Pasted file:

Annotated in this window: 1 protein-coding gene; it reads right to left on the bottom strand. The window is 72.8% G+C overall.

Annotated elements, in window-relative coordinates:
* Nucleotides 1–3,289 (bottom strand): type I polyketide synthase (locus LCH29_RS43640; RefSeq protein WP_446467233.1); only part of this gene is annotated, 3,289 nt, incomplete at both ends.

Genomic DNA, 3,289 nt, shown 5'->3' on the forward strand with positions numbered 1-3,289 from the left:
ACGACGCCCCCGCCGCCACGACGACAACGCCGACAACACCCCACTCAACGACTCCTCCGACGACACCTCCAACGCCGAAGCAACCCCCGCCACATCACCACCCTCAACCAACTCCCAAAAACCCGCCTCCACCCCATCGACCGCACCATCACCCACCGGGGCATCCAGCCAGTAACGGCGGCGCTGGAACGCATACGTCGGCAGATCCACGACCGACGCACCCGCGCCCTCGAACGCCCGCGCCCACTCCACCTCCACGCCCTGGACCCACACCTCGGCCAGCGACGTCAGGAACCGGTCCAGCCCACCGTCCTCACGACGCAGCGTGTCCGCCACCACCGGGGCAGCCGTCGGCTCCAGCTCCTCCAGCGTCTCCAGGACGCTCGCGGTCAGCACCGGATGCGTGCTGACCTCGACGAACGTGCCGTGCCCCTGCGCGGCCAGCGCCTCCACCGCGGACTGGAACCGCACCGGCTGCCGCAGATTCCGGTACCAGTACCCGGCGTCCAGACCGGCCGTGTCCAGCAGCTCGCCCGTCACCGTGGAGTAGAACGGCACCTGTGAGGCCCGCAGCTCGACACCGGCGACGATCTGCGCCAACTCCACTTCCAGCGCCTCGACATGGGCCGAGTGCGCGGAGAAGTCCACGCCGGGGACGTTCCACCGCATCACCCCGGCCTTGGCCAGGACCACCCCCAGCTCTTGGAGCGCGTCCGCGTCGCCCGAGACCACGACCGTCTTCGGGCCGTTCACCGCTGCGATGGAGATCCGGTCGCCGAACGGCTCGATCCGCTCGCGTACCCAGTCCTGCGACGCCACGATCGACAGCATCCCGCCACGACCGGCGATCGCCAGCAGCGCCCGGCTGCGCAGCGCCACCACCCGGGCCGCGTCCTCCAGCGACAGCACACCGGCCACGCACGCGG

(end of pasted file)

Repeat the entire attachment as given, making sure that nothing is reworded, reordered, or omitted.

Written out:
Annotated in this window: 1 protein-coding gene; it reads right to left on the bottom strand. The window is 72.8% G+C overall.

Annotated elements, in window-relative coordinates:
* Nucleotides 1–3,289 (bottom strand): type I polyketide synthase (locus LCH29_RS43640; RefSeq protein WP_446467233.1); only part of this gene is annotated, 3,289 nt, incomplete at both ends.

Genomic DNA, 3,289 nt, shown 5'->3' on the forward strand with positions numbered 1-3,289 from the left:
ACGACGCCCCCGCCGCCACGACGACAACGCCGACAACACCCCACTCAACGACTCCTCCGACGACACCTCCAACGCCGAAGCAACCCCCGCCACATCACCACCCTCAACCAACTCCCAAAAACCCGCCTCCACCCCATCGACCGCACCATCACCCACCGGGGCATCCAGCCAGTAACGGCGGCGCTGGAACGCATACGTCGGCAGATCCACGACCGACGCACCCGCGCCCTCGAACGCCCGCGCCCACTCCACCTCCACGCCCTGGACCCACACCTCGGCCAGCGACGTCAGGAACCGGTCCAGCCCACCGTCCTCACGACGCAGCGTGTCCGCCACCACCGGGGCAGCCGTCGGCTCCAGCTCCTCCAGCGTCTCCAGGACGCTCGCGGTCAGCACCGGATGCGTGCTGACCTCGACGAACGTGCCGTGCCCCTGCGCGGCCAGCGCCTCCACCGCGGACTGGAACCGCACCGGCTGCCGCAGATTCCGGTACCAGTACCCGGCGTCCAGACCGGCCGTGTCCAGCAGCTCGCCCGTCACCGTGGAGTAGAACGGCACCTGTGAGGCCCGCAGCTCGACACCGGCGACGATCTGCGCCAACTCCACTTCCAGCGCCTCGACATGGGCCGAGTGCGCGGAGAAGTCCACGCCGGGGACGTTCCACCGCATCACCCCGGCCTTGGCCAGGACCACCCCCAGCTCTTGGAGCGCGTCCGCGTCGCCCGAGACCACGACCGTCTTCGGGCCGTTCACCGCTGCGATGGAGATCCGGTCGCCGAACGGCTCGATCCGCTCGCGTACCCAGTCCTGCGACGCCACGATCGACAGCATCCCGCCACGACCGGCGATCGCCAGCAGCGCCCGGCTGCGCAGCGCCACCACCCGGGCCGCGTCCTCCAGCGACAGCACACCGGCCACGCACGCGG